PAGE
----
The Federal Trade Commission today announced the filing of a lawsuit charging CompuCredit Corporation and its wholly-owned debt collection subsidiary, Jefferson Capital Systems, LLC, with deceptive marketing practices in selling credit cards to consumers in the subprime market.
The FTC’s complaint charges both defendants with violations of the FTC Act and Jefferson Capital with violations of the Fair Debt Collection Practices Act (FDCPA). Today’s action is the result of a coordinated investigation of the defendants’ marketing practices by the FTC and the Federal Deposit Insurance Corporation. In a related action, the FDIC has issued notice of administrative charges against CompuCredit and two banks that issued credit cards marketed by CompuCredit.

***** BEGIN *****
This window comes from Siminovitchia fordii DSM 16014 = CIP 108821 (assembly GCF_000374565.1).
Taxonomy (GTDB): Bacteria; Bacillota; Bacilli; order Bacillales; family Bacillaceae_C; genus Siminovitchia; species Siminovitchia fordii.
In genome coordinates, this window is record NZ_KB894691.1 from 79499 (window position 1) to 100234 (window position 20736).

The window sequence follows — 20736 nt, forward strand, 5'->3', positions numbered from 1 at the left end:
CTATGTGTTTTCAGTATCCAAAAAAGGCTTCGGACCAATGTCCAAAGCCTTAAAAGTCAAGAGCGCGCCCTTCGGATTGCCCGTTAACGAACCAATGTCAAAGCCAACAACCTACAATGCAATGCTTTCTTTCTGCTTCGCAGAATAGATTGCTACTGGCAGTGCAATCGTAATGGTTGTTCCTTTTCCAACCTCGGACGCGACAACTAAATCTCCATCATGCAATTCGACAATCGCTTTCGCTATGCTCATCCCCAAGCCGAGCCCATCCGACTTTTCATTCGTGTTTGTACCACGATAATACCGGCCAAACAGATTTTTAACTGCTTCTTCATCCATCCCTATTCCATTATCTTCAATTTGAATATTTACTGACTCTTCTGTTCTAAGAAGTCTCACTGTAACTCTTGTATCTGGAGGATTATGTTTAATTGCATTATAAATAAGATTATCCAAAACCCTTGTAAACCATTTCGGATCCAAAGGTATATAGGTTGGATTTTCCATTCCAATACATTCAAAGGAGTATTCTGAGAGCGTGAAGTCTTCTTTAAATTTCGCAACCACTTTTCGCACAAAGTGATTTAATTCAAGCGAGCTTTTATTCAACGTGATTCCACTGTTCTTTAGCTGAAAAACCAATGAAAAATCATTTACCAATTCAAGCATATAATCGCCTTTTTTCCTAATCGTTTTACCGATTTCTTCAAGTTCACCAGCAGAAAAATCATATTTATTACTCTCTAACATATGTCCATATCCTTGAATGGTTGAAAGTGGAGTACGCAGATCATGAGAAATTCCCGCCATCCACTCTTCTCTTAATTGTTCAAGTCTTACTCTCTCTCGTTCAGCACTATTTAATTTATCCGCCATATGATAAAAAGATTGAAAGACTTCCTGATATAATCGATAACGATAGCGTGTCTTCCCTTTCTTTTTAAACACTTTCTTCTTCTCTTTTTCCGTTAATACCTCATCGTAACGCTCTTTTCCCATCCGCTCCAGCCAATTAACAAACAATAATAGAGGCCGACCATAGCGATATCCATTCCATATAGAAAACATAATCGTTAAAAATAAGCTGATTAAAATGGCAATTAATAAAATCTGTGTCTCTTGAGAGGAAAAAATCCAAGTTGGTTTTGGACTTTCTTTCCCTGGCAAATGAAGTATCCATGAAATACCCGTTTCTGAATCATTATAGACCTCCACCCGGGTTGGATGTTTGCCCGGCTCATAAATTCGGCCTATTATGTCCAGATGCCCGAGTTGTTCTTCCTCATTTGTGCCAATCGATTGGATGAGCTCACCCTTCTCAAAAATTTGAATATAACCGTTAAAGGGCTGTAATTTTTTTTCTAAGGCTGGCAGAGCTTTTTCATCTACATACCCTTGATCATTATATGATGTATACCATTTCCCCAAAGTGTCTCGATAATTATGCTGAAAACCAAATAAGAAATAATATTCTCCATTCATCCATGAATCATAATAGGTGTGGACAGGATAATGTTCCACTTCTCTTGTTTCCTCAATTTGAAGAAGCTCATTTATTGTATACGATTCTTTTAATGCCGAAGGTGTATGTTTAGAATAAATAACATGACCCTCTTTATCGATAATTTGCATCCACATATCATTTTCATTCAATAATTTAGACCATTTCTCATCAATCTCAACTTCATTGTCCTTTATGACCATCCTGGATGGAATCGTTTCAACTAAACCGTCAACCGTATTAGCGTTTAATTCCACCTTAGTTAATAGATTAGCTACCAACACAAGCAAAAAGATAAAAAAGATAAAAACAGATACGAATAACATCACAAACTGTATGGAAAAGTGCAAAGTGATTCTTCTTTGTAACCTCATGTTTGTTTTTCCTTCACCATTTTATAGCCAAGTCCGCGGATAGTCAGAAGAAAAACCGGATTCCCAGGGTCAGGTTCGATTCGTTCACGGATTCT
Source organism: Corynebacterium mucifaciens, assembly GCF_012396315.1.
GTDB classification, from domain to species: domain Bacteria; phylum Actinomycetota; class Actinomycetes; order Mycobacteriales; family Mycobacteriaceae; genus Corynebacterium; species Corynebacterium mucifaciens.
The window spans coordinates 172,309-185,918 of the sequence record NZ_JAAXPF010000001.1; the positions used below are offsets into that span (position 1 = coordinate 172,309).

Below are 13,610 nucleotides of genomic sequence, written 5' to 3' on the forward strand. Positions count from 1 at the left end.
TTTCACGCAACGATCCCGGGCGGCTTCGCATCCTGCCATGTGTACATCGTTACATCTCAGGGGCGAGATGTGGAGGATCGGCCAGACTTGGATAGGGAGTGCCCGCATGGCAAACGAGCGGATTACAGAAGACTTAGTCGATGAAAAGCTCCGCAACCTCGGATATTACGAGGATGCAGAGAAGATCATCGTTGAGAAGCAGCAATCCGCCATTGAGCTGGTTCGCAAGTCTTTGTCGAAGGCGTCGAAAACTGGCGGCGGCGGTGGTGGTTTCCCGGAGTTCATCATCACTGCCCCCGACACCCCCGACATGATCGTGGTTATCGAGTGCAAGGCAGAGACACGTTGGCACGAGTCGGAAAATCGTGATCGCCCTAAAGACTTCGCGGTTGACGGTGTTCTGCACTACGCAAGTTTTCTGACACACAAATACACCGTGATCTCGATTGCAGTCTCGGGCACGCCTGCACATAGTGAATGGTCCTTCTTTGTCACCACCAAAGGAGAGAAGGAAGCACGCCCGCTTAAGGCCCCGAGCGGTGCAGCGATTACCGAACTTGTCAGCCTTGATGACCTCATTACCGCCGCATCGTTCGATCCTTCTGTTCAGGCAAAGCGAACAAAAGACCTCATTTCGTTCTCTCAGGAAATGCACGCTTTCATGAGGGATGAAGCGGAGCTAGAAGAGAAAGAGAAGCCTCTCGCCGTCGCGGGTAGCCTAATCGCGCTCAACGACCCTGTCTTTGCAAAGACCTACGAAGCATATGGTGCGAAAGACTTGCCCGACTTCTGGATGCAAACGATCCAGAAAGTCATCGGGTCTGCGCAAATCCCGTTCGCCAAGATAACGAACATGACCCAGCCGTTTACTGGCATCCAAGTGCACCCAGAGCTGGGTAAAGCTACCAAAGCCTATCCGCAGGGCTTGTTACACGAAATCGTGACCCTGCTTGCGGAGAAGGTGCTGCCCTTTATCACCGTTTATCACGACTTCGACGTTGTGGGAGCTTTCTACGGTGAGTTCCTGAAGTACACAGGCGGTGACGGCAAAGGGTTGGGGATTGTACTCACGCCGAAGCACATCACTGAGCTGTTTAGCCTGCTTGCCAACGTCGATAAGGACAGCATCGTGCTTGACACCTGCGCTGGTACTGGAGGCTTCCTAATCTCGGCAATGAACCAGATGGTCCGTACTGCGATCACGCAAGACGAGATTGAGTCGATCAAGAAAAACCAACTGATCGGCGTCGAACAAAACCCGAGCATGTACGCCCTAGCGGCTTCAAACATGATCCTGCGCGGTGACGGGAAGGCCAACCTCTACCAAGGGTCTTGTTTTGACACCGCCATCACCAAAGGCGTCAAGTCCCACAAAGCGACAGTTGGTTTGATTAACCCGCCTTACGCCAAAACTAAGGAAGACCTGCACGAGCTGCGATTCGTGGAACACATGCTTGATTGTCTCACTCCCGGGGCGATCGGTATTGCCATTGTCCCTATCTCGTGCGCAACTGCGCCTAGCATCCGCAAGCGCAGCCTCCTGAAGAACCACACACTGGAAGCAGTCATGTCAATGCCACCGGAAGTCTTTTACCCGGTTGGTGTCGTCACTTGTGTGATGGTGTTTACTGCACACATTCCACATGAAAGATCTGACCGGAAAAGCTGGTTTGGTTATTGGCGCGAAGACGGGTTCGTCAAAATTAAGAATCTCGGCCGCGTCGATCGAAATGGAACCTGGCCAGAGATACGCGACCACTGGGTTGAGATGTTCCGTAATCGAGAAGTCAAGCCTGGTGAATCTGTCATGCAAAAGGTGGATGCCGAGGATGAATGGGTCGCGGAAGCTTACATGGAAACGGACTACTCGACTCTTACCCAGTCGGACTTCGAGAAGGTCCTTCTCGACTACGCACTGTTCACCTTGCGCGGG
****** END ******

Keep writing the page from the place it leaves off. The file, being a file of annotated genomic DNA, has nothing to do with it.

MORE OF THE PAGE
“It is important for all consumers – including those in the subprime market – to have access to credit card products. But the marketing of these products must be truthful; it should not – and cannot – be misleading about the true costs and terms of the credit card,” said Lydia Parnes, Director of the FTC’s Bureau of Consumer Protection.
As stated in the FTC’s complaint, CompuCredit markets credit cards, primarily through direct mail solicitations, under various brand names, including Aspire, Aspire A Mas, FreedomCard, Tribute, Imagine, Majestic, Aspen, Emerge and Fingerhut Credit Advantage. These cards generally fit into three categories:
Thanks I got it. FTC Case #1:08-cv-01976-BBM-RGV Document 165 Filed 12/19/2008